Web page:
The CafĂ© Central is open Monday-Saturday from 8 am to10 pm. There is piano music every evening from 4-7 pm. The address is Herrengasse 14. Phone 533-3763
The CafĂ© Central was closed at the end of WW2 and was not reopened again until the building was restored in 1975. I think that the original may have been in another part of the building.
We walked over to the Hofburg Palace and wandered around the whole perimeter of the complex, saw the gardens and greenhouse before reaching the entrance... The walk around the whole complex, in the snow, was a good way to work off some of the pastry from the CafĂ© Central.
It was snowing pretty hard; large snowflakes were piling up everywhere. I think itâs a beautiful way to see the city - in winter, with snow. With the proper clothing and shoes itâs not a problem at all. I much prefer snow to rain.
Our first stop inside Hofburg was the Habsburg Silver Collection where you can see the enormous state collections of cookware, table linen, dishes, cutlery, silverware, copperware, bathroom accessories (âsanitary porcelainâ) like chamber pots (there were no bathrooms in the palaces until the very late nineteenth century so they needed plenty of special accessories for bathing, toilet, and such), etc. I didnât realize that the âhouseholdâ numbered up to 5000 people. Obviously, catering to such a large number of people in a very formal manner required a lot of effort, organization and personnel. Some of this was truly interesting to see although it wasnât the most exciting visit. I was a little surprised to see how they set the table. All of the silverware on the right side of the plate and all of the forks are placed with the tines pointing down.
It is logical that what youâd use first was closest to the plate but I donât know what Mom would think about this! sheâs pretty strict about forks on the left, knives and spoons on the right. âș The tables were always decorated with elaborate centerpieces. Some are so large that you wouldnât be able to see the person sitting across from you! Although they also say that conversation was only permitted with those sitting on ones immediate left or right. No shouting across the table over the golden centerpieces...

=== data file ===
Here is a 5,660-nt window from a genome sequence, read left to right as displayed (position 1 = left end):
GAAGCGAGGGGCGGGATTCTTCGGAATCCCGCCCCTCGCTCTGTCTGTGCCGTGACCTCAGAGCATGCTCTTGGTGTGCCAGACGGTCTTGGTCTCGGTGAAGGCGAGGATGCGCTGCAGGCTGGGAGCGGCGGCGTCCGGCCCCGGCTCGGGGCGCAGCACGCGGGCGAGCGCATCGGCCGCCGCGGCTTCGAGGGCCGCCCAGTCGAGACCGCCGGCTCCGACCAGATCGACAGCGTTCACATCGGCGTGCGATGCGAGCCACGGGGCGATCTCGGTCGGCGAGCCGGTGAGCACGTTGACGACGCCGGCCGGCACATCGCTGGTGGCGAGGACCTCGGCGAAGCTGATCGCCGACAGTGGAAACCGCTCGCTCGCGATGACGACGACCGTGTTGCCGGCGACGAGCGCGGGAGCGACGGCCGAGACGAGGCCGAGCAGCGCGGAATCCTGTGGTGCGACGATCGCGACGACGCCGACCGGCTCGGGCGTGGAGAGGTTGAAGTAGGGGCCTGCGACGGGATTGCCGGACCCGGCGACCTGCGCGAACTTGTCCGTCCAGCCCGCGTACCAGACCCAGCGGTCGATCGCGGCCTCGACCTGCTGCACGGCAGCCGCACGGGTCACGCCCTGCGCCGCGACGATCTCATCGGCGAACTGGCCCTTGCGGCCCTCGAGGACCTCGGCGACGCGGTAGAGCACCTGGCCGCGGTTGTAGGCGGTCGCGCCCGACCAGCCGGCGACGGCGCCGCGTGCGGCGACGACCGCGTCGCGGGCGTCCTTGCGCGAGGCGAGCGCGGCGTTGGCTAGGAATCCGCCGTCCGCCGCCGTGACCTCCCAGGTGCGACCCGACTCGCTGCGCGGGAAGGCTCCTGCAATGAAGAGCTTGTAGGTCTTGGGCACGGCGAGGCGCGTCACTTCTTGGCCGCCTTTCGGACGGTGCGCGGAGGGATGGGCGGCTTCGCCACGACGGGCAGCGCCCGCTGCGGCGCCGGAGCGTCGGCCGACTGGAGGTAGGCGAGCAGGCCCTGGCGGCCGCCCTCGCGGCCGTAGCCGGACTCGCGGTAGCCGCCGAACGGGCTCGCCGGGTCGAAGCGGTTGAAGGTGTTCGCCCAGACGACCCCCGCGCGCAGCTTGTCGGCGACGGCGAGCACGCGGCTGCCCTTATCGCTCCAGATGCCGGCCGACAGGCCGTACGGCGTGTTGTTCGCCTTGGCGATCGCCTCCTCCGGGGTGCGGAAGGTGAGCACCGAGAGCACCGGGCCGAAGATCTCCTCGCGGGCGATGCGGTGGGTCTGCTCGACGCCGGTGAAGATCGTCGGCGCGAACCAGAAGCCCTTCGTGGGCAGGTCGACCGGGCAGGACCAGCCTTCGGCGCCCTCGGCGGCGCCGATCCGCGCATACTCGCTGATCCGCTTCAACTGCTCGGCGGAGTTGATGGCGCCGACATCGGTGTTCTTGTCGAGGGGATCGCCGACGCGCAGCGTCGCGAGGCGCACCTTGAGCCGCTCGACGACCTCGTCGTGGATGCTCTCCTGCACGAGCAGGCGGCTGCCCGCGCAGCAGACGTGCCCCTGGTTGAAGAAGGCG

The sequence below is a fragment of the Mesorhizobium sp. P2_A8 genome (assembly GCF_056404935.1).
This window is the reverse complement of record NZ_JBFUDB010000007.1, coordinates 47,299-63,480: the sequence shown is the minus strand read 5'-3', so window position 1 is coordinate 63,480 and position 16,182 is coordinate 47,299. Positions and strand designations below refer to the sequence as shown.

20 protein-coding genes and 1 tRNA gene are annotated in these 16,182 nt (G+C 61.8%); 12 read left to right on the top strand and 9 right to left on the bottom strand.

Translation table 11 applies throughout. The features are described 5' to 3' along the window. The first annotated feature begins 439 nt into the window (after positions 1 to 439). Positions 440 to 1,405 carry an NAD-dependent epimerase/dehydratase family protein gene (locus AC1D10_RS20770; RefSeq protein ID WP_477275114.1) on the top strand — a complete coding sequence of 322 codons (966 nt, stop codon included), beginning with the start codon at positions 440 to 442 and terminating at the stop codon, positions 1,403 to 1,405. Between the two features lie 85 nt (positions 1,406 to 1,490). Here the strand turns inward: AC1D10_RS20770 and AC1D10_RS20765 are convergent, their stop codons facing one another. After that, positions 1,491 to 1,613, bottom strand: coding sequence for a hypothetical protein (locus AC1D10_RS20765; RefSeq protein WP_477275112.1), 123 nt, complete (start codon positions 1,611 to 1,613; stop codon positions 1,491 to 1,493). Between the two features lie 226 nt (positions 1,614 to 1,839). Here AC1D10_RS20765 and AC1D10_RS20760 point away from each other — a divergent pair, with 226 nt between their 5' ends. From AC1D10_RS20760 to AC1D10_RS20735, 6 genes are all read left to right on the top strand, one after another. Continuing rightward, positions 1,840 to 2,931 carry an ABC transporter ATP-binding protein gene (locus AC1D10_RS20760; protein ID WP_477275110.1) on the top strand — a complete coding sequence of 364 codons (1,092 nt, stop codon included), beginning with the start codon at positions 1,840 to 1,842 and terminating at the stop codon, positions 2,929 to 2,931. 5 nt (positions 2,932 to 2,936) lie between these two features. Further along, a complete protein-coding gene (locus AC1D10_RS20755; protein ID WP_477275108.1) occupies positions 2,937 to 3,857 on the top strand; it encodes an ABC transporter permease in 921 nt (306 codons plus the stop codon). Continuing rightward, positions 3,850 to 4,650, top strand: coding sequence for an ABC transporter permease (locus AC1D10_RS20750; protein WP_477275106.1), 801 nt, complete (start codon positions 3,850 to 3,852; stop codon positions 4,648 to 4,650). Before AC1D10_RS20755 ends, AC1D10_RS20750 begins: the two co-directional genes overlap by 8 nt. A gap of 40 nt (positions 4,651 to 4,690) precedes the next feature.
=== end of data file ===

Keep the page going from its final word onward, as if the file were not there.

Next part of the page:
An interesting thing that I learned about is something called the âfootwashingâ ceremony. This was a centuries old tradition (I actually saw it before on the Camino de Santiago where some of us pilgrims had our feet washed before a mass somewhere along the way). The Habsburgs had this tradition for centuries in the Viennese court. The emperor and empress washed the feet of 12 men and 12 women each year on Holy Thursday (the last Thursday before Lent starts).
It was performed on elderly paupers who were instructed to wash thoroughly (!) before presenting themselves!! The paupers were given a meal and gifts including an earthenware jug of white wine, a silver beaker marked with the double eagle and the year, dishes of food and a pouch containing 30 silver coins. A special golden washing set (on display) was used for the ceremony.
After the silver collection we headed to the Sisi Museum and Imperial Apartments (Kaiserappartements). This turned out to be another interesting visit. I was surprised to see that the Sisi museum is so dark ïżœïżœ" mostly painted a dark deep blue. Again, her reality has little to do with the cinema version and the melancholy, depressing feeling that the exhibit conveys is appropriate. I guess itâs fitting for such a depressed, unhappy woman who had an unhappy life and a tragic death. The fragments of her poetry, letters and such paint a picture of a self-absorbed, bitter person. Not at all like how she is portrayed in the movies. There were a number of interesting exhibits, but such a dark and sad place.
I enjoyed seeing a reproduction of her private train car that she used to travel to âescapeâ from Vienna. The Sisi exhibit ends with details of her murder and funeral. The Imperial Apartments are the final part of the visit and you work your way through about 18 rooms seeing their waiting and audience rooms, studies, bedrooms (Franz Joseph and Sisi slept in separate rooms), Sisiâs dressing and exercise room, her bathroom (with painted porcelain toilet in the form of a dolphin and galvanized sheet copper bathtub), salons and dining room. The visit guide points out (and it is interesting to note) that while Franz Joseph surrounded himself with pictures of his wife and children, Sisi only kept pictures of her family in Bavaria. The whole visit was very worthwhile. I will leave this city knowing a lot more about the Habsburgs.
Habsburg way of setting the table. All the silverware on one side.
After the Imperial Palace we wandered around St. Michelsplatz upon which is the grandiose entrance to the Hofburg.